Crossing Genres

Usually, making a game that crosses genres is a terrible idea, because it's a hard sell, and you risk losing both genres' audiences. This article examines how to make a game that is multiple genres, and how it can be successful.

One of the cardinal rules of videogame design is "Don't cross the genres."  And 99% of the time, split genre games fail miserably.

This is because players might like one of the genres but dislike the other, and instead of doubling your demographic, you turn off both sets of players.

However, this reasoning only applies to revolutionary breeds, which can be a large pill to swallow in one go.  But evolutionary convergence flips the rule on its head.

For instance, RPGs are considered a fairly hardcore market.  People who play fast-paced action, racing, or sports games are loath to try an RPG.  Too much strategy and not enough direct in-the-moment control, or too much story and too many cutscenes and not enough gameplay, or menu-driven systems feel like a Microsoft product; these are all common complaints from RPG detractors.  Such players would never play an RPG/Racing hybrid if they were die-hard racing fans with any one of these complaints.

Yet, slowly but surely, aspects of RPGs have snuck into many genres, including Racing games.  Nearly any game with an upgrade system can be traced back to RPGs, and owes D&D a thanks.

Early Racing games offered one car, and your skill was all that mattered.  Eventually, the player was given an option of cars, but the differences were purely visual, and the option was a necessity when Racing games became multiplayer.

At some point someone had the bright idea to create discrete statistics for different cars.  One might have a higher top speed with low acceleration and loose steering, and another might be just the opposite of that.  If cars in the game could crash, a stat was devised for how much damage the car could take before blowing up.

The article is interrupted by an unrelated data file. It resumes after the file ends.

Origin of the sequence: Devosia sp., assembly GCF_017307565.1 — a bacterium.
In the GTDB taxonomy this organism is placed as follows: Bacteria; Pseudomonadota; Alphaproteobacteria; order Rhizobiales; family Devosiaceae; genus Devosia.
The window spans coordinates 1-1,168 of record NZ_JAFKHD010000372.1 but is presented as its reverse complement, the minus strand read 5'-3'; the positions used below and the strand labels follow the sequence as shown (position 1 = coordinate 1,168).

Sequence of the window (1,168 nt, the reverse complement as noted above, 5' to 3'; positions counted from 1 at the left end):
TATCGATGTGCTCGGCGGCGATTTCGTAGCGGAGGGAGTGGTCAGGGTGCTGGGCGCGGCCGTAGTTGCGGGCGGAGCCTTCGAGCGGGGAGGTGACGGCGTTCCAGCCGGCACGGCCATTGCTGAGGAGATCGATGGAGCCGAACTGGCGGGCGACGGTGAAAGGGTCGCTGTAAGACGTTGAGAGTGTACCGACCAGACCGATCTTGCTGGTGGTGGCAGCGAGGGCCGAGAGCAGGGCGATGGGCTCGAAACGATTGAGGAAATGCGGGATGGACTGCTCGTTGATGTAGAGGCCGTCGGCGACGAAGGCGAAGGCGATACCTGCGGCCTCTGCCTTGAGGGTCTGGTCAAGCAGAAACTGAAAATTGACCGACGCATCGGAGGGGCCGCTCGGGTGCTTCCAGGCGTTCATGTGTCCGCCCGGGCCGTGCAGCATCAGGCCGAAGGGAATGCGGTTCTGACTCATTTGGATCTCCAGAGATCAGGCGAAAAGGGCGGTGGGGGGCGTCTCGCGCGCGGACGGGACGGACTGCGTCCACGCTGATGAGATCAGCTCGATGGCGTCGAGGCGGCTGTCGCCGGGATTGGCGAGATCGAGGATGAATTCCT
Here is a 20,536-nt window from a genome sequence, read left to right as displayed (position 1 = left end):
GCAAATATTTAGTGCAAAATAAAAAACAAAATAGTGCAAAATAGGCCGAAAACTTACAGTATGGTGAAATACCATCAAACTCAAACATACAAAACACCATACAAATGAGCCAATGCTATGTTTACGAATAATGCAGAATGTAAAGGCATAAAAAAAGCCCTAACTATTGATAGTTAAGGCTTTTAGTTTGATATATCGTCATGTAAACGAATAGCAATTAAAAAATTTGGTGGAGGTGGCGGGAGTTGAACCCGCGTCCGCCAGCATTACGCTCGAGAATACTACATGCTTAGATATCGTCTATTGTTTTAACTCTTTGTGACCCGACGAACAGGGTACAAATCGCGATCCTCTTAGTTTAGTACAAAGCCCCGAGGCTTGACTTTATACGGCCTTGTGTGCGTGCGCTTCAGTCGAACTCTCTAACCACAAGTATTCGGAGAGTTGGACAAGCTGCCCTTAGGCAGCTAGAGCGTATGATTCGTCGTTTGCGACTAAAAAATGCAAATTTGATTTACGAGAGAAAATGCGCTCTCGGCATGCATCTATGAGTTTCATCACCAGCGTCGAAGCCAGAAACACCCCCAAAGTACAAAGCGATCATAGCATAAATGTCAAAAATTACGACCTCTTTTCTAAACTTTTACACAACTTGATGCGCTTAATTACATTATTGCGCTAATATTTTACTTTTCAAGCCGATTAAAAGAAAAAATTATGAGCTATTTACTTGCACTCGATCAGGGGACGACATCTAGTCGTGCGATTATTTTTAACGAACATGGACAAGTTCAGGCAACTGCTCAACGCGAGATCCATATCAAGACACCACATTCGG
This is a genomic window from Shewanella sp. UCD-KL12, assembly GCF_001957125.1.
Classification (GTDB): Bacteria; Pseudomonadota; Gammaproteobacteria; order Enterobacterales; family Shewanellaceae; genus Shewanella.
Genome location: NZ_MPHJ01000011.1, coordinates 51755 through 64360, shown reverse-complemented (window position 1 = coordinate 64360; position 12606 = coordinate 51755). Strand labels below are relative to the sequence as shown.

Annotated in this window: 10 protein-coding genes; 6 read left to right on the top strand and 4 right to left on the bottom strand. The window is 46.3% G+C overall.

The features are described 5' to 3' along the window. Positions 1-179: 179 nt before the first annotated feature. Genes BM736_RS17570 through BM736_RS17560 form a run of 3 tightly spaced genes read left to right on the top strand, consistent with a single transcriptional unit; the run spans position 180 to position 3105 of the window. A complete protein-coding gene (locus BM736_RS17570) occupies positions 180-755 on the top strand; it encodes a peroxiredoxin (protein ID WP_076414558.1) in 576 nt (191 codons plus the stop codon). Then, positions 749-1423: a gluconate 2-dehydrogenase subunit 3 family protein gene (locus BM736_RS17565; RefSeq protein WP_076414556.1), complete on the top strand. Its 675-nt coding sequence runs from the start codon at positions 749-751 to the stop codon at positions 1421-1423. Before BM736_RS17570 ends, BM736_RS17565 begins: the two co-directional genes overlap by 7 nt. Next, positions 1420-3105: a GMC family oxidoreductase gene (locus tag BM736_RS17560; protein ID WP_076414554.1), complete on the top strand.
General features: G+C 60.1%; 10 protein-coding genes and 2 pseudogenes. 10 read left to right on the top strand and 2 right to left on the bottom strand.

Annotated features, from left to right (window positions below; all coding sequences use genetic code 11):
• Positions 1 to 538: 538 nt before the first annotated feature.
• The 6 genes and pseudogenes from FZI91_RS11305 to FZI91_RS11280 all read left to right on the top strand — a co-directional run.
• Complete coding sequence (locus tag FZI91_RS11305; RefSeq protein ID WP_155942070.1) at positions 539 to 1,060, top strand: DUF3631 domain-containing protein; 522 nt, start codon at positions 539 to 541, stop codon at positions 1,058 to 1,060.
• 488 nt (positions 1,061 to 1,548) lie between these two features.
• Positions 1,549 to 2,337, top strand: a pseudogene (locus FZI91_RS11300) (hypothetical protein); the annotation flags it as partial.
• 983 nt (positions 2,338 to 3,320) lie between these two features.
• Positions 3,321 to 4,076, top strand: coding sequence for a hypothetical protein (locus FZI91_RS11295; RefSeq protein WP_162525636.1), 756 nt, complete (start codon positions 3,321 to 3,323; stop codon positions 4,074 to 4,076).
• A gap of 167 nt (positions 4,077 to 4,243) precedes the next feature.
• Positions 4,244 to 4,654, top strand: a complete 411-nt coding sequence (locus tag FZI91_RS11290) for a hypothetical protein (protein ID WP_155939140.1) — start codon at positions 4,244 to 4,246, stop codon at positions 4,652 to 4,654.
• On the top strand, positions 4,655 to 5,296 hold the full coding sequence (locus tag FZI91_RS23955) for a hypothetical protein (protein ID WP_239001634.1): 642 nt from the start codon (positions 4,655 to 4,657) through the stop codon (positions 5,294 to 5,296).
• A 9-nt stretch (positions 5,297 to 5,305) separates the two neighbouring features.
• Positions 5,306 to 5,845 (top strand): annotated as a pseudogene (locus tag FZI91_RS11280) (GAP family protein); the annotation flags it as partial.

Now players could pick vehicles based on their play style.  This might have been an independent genius who created the stat system based on real car or racing stats, but I suspect he liked RPGs, too.

And if he didn't then the next guy in line most certainly did, for soon after that, upgrades were created.

At first, players might win a race and unlock a new car with better stats.  Then someone came up with the idea to let the player upgrade their original vehicle.  But to keep the player from upgrading all at once, the player would have to win money from races, then use the earnings to buy upgrades.

The final system is very similar to the RPG system of leveling up, combined with buying equipment, wrapped in a simplified package to meet the needs of the Racing genre.

Today, everything from Action bloodbaths like God of War and casual match-3 games have upgrade systems.

Similarly, RTSs were once considered a hardcore genre, but the casual Tower Defense genre has its roots in RTSs, combined with a dash of old arcade games like Space Invaders and Centipede.

Adventure games like MYST are too mind-bending and sluggishly dull for Action gamers, but navigation-based puzzles give Action games an intellectual depth that ultimately blends Action with Adventure.

Many genres have wormed their way into others, so much in some cases that we now use compound words to describe them, like Action-Adventure and Puzzle-RPG.  These genres were slowly introduced, so audiences could get used to them.

If someone said "I want to make an RTS-Racing hybrid," it would bomb.  But when a designer is playing an RTS and thinks "Hey, that mechanics might be cool in a Racing game," the then combo has a chance.  And if that's successful, perhaps another RTS mechanic gets put in the sequel, and so on until the line between genres is too fuzzy to detect.

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